Voters in all 24 precincts in Santa Cruz County voted in favor of Proposition 207, the ballot measure that legalized recreational marijuana use and sale.

Rudy Ray Rojo, 31, was sentenced to 12 years in prison and Thomas Alegria, 42, got seven years for their roles in a May 2018 kidnapping case in Rio Rico that included an extensive physical assault, the burning of a car and ransom for their 23-year-old victim’s release.

Co-defendant Aaron Daniel Kane, 33, was sentenced to 15 years in prison in October. The purported ringleader of the crime, 38-year-old Guadalupe Pillado, was killed in Mexico in 2018, not long after the kidnapping.

Nogales Police Department officers discovered 2,237 pounds of methamphetamine when they searched a trailer that had been reported stolen a few days earlier.

The seizure dwarfed an 800-pound bust made by U.S. Customs and Border Protection at the Mariposa Port of Entry in October, which CBP had said was the biggest meth seizure ever at an Arizona port of entry.

A recent surge in infections brought Santa Cruz County’s total number of confirmed COVID-19 cases to more than 4,600. Compared to the county’s U.S. Census-estimated population of 46,498, that figure suggested that roughly one in every 10 county residents had tested positive for the disease since the start of the pandemic.

Santa Cruz County’s 10-percent per-capita confirmed case rate was the highest among Arizona’s 15 counties, along with Yuma, which was at virtually the same level.

The county’s per-capita rate of 0.17 COVID-19 deaths per 100 residents was fifth-highest in the state as of Dec. 10. Its rate of 0.69 hospitalizations per 100 residents was third-highest.

Vaccine

From left: Gabriela Calvillo, director of nursing for adult medicine, and Brenda Coppola, director of maternal/child health, inspect vials of COVID-19 vaccine that arrived in the county’s first shipment of vaccines to the Mariposa Community Health Center on Monday, Dec. 21.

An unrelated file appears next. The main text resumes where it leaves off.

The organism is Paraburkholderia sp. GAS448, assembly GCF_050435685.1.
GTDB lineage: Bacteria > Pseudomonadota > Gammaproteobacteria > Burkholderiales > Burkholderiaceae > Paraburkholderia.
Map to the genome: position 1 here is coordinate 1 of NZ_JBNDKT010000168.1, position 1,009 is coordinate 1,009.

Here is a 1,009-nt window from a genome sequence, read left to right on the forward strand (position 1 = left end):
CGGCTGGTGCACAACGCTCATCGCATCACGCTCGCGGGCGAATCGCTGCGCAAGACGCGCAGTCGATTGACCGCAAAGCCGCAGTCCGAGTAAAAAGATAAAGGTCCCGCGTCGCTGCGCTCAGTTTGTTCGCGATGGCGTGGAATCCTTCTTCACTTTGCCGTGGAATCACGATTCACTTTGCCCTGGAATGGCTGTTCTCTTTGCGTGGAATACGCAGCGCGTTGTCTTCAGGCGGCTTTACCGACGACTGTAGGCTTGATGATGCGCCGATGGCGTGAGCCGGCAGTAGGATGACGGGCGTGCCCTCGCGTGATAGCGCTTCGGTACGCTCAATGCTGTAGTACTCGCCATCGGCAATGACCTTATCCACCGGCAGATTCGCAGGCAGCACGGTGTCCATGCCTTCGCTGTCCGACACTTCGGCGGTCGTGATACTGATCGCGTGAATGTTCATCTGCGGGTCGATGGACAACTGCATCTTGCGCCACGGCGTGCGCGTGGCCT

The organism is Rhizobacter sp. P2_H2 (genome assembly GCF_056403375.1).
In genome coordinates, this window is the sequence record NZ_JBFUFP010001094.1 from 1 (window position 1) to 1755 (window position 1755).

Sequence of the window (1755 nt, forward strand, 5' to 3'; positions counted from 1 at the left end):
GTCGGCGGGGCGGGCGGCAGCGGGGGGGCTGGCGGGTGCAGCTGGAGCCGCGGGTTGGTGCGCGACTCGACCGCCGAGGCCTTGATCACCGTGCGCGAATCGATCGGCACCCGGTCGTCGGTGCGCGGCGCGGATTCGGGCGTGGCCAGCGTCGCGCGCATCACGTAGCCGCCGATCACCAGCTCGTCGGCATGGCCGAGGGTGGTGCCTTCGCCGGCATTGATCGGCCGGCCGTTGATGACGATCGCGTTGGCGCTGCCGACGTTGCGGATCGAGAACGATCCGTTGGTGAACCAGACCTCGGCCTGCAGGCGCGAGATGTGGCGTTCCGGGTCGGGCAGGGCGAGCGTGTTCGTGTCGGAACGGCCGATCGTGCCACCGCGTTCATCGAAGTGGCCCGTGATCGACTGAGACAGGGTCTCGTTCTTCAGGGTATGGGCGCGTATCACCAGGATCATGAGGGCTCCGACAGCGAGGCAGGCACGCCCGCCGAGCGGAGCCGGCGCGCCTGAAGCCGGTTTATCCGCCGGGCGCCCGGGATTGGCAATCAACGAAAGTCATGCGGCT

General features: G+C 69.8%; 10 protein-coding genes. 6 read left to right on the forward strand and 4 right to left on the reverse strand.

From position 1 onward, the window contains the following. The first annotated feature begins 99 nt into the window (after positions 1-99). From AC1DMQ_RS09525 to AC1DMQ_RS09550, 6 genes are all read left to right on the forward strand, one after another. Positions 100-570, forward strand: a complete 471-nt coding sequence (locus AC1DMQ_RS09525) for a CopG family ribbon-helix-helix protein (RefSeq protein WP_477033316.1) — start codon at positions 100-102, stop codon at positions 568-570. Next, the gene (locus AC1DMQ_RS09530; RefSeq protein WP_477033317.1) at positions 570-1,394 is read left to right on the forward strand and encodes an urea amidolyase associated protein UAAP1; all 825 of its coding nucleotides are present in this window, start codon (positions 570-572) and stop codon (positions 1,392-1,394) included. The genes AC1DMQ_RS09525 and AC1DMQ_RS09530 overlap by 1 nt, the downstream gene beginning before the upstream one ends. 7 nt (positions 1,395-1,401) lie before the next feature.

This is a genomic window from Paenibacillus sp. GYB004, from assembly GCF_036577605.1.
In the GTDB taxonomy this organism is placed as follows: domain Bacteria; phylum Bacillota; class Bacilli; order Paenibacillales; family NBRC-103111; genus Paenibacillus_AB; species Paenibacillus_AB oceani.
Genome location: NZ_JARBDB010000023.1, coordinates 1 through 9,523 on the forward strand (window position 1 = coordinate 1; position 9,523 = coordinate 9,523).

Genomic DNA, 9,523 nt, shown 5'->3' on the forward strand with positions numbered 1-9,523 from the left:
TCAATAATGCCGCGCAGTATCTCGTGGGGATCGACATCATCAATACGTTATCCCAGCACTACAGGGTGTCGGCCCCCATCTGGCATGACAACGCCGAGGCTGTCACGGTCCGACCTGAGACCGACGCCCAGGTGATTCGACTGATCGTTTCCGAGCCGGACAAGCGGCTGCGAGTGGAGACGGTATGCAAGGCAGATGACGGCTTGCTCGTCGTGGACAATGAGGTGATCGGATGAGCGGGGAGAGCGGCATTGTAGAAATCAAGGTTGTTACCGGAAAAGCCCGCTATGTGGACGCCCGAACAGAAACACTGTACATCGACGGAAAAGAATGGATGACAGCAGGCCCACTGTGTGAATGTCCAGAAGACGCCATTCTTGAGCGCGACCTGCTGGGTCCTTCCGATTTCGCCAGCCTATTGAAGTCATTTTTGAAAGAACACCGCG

The first batch of COVID-19 vaccines arrived in Santa Cruz County on Monday morning, Dec. 21, in the form of 100 doses from the pharmaceutical company Moderna.

“I immediately got chills once I saw the vials in there,” said Angelica Moreno, one of the onlookers who saw the shipment being opened at Mariposa Community Health Center in Nogales.

The doses were administered to local health professionals during the next three days.

The following Monday, Dec. 28, another 500 doses arrived at the health center, though 900 that were supposed to have been part of the previous week’s allotment were still in limbo.

Sheriff Antonio Estrada said one of his deputies shot and killed a suspect on Christmas Day in Rio Rico after the man rammed the deputy’s patrol car with a semi truck, and the deputy believed he was preparing to ram him again.

The deputy had been responding to a 911 call that the suspect was trying to break into a home, and was ramming cars in a carport with the semi.

The Pima County Sheriff’s Department took over the lead role in investigating the shooting.

Dec. 31: COVID-19’s grim year-end toll

From the time the first local COVID-19 case was confirmed on March 19 to the last day of the year, data from the County Health Services Department showed that 5,976 community members tested positive for the disease, 98 had died and 399 required hospitalization.